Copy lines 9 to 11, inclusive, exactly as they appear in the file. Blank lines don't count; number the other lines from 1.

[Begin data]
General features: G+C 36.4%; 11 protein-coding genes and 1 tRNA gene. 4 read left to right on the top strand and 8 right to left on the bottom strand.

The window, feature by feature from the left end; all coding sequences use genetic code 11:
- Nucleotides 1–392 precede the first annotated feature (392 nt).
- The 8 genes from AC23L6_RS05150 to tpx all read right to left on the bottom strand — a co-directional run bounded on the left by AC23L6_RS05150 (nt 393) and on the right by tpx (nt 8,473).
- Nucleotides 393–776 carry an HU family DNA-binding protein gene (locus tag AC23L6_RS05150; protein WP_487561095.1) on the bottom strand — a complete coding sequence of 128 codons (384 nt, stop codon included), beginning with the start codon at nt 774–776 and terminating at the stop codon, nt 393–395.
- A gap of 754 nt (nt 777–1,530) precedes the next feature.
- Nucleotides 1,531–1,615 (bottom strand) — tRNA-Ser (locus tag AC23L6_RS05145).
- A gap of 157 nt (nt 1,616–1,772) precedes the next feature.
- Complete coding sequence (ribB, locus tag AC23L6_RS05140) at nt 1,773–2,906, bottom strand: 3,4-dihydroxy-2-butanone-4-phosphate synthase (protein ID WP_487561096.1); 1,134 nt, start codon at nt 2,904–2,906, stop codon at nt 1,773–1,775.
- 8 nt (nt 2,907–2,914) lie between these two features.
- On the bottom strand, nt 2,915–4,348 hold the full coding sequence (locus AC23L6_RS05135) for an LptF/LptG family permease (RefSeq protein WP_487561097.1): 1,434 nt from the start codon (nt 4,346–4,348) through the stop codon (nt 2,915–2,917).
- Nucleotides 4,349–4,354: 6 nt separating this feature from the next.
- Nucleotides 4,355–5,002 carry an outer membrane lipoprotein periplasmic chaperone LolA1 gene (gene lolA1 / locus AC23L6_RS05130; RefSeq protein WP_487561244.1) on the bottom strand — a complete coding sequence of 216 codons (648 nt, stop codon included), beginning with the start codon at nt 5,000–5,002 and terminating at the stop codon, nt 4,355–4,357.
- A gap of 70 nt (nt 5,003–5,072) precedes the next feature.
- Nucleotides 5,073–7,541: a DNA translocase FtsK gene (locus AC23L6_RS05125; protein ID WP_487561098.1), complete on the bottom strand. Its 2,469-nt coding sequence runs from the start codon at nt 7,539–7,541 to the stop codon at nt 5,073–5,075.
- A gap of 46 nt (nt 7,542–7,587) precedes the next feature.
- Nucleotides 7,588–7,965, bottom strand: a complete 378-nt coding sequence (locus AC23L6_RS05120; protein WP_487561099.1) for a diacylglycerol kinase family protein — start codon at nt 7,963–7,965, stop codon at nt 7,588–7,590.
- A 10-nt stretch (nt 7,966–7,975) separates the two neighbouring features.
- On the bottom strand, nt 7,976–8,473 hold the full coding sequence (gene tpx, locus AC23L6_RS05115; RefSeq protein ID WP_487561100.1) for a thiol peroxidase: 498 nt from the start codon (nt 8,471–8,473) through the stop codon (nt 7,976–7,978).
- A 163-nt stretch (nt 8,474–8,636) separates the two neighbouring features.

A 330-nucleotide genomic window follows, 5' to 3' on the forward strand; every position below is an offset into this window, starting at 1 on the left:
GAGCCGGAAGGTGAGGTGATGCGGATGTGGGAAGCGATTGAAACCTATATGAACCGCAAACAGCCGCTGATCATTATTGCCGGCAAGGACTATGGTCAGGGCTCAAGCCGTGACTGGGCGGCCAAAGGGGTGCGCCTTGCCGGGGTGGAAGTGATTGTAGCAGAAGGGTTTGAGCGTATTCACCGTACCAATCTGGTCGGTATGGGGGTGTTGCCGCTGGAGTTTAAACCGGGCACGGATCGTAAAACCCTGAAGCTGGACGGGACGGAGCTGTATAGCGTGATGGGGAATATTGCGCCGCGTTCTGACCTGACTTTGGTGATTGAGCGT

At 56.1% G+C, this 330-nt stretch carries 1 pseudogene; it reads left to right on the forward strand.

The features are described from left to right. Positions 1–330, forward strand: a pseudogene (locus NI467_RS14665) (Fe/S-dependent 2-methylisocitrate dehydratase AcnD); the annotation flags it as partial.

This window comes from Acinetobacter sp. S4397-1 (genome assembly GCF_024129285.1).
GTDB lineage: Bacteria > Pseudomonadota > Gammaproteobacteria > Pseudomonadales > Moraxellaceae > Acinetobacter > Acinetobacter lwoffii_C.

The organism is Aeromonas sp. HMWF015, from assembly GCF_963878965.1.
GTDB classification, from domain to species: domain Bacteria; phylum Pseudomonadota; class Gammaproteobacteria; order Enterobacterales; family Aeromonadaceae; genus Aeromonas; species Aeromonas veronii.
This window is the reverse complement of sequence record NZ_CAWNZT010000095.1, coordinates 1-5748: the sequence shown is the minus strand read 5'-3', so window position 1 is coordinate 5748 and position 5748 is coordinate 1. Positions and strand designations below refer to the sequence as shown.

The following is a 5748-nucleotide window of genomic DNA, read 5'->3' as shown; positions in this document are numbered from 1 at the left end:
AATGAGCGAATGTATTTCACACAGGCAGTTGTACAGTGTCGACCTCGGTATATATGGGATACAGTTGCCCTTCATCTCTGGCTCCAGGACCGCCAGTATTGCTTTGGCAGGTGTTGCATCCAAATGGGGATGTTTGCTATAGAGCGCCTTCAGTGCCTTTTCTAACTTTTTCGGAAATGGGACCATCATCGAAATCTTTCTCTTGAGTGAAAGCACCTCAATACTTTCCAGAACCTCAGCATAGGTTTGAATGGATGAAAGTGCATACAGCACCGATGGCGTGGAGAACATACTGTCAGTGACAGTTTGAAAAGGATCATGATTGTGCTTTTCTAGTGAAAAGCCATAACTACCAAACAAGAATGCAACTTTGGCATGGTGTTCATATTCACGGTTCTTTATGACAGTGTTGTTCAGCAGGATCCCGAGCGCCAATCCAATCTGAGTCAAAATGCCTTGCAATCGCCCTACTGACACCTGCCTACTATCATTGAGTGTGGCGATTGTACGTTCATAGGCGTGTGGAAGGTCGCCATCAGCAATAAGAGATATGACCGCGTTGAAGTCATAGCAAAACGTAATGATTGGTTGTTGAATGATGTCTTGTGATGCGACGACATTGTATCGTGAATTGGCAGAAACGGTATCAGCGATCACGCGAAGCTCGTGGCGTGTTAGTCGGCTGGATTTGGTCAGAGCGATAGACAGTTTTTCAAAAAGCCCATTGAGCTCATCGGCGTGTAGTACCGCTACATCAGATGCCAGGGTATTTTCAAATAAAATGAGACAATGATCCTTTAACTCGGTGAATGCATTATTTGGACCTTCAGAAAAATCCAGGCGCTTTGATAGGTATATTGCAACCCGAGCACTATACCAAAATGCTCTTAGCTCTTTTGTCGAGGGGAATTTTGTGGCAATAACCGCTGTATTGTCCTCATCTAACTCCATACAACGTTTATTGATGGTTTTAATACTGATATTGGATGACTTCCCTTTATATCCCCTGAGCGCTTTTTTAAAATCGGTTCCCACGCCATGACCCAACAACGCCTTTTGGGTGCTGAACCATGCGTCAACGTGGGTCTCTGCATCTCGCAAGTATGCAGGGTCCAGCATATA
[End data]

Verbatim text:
- Complete coding sequence (ribB, locus tag AC23L6_RS05140) at nt 1,773–2,906, bottom strand: 3,4-dihydroxy-2-butanone-4-phosphate synthase (protein ID WP_487561096.1); 1,134 nt, start codon at nt 2,904–2,906, stop codon at nt 1,773–1,775.
- 8 nt (nt 2,907–2,914) lie between these two features.
- On the bottom strand, nt 2,915–4,348 hold the full coding sequence (locus AC23L6_RS05135) for an LptF/LptG family permease (RefSeq protein WP_487561097.1): 1,434 nt from the start codon (nt 4,346–4,348) through the stop codon (nt 2,915–2,917).